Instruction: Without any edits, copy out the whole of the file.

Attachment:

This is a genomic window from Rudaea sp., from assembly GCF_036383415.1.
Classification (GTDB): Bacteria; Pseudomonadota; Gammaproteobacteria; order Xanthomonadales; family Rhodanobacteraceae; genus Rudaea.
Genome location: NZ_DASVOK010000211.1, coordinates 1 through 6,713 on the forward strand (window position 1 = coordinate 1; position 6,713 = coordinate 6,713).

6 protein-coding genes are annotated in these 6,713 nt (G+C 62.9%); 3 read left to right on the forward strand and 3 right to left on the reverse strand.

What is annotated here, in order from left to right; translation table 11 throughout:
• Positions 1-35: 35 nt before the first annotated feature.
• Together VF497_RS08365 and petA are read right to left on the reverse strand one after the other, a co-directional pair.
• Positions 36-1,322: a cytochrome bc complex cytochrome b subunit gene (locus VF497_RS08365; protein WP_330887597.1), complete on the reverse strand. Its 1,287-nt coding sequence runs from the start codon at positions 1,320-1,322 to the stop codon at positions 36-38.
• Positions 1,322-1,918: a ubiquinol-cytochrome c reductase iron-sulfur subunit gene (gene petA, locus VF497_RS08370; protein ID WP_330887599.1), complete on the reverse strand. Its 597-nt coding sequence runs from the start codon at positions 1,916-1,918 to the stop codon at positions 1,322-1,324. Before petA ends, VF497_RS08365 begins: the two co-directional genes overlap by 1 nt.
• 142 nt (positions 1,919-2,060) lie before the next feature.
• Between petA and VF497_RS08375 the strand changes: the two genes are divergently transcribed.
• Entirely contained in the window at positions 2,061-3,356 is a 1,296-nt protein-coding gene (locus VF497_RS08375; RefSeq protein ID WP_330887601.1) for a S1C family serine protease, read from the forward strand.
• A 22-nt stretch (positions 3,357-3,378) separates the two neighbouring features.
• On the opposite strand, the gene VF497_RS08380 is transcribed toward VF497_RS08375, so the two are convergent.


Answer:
This is a genomic window from Rudaea sp., from assembly GCF_036383415.1.
Classification (GTDB): Bacteria; Pseudomonadota; Gammaproteobacteria; order Xanthomonadales; family Rhodanobacteraceae; genus Rudaea.
Genome location: NZ_DASVOK010000211.1, coordinates 1 through 6,713 on the forward strand (window position 1 = coordinate 1; position 6,713 = coordinate 6,713).

6 protein-coding genes are annotated in these 6,713 nt (G+C 62.9%); 3 read left to right on the forward strand and 3 right to left on the reverse strand.

What is annotated here, in order from left to right; translation table 11 throughout:
• Positions 1-35: 35 nt before the first annotated feature.
• Together VF497_RS08365 and petA are read right to left on the reverse strand one after the other, a co-directional pair.
• Positions 36-1,322: a cytochrome bc complex cytochrome b subunit gene (locus VF497_RS08365; protein WP_330887597.1), complete on the reverse strand. Its 1,287-nt coding sequence runs from the start codon at positions 1,320-1,322 to the stop codon at positions 36-38.
• Positions 1,322-1,918: a ubiquinol-cytochrome c reductase iron-sulfur subunit gene (gene petA, locus VF497_RS08370; protein ID WP_330887599.1), complete on the reverse strand. Its 597-nt coding sequence runs from the start codon at positions 1,916-1,918 to the stop codon at positions 1,322-1,324. Before petA ends, VF497_RS08365 begins: the two co-directional genes overlap by 1 nt.
• 142 nt (positions 1,919-2,060) lie before the next feature.
• Between petA and VF497_RS08375 the strand changes: the two genes are divergently transcribed.
• Entirely contained in the window at positions 2,061-3,356 is a 1,296-nt protein-coding gene (locus VF497_RS08375; RefSeq protein ID WP_330887601.1) for a S1C family serine protease, read from the forward strand.
• A 22-nt stretch (positions 3,357-3,378) separates the two neighbouring features.
• On the opposite strand, the gene VF497_RS08380 is transcribed toward VF497_RS08375, so the two are convergent.